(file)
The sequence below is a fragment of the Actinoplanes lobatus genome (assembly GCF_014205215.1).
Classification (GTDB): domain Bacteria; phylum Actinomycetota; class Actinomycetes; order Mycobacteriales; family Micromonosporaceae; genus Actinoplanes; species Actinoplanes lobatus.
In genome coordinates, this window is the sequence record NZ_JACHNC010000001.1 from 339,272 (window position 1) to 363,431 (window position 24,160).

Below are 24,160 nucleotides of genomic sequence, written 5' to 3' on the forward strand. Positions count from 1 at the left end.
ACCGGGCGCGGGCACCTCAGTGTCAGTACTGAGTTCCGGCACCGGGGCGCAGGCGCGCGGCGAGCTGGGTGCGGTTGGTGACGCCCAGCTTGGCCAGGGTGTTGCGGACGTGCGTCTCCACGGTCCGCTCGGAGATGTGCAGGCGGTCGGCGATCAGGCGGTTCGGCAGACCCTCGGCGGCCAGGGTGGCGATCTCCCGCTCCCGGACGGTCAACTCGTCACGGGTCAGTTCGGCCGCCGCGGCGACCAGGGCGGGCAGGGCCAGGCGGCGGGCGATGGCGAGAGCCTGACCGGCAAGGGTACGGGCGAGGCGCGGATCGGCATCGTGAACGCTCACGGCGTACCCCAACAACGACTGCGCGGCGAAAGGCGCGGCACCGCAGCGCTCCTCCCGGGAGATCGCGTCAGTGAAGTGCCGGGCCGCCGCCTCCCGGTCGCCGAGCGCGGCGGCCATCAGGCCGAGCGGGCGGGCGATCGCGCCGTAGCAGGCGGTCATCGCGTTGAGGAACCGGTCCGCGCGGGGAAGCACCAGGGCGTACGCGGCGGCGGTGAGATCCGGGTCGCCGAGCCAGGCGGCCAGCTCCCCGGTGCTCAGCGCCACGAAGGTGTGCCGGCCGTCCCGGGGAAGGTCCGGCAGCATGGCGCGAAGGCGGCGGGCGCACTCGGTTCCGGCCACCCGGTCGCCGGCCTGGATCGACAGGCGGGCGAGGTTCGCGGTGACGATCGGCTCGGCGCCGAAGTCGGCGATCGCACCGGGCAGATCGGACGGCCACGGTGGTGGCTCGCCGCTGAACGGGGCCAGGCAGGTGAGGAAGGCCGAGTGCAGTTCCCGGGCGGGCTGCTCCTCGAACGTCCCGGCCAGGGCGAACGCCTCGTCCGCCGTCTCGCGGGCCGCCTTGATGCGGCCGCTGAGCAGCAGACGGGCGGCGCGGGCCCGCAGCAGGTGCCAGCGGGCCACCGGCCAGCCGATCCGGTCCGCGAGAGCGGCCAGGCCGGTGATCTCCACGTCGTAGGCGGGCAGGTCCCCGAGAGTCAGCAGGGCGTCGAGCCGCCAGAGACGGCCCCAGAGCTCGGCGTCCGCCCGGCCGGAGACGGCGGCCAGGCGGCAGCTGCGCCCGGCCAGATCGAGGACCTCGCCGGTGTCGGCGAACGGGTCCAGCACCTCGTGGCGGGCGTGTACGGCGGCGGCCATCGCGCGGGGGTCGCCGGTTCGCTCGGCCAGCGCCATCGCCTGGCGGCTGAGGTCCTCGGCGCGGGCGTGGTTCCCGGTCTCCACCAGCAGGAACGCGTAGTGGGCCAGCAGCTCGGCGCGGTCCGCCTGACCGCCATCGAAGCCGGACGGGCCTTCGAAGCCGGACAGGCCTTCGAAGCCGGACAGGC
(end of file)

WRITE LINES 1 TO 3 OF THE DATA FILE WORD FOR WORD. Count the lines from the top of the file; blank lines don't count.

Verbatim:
The sequence below is a fragment of the Actinoplanes lobatus genome (assembly GCF_014205215.1).
Classification (GTDB): domain Bacteria; phylum Actinomycetota; class Actinomycetes; order Mycobacteriales; family Micromonosporaceae; genus Actinoplanes; species Actinoplanes lobatus.
In genome coordinates, this window is the sequence record NZ_JACHNC010000001.1 from 339,272 (window position 1) to 363,431 (window position 24,160).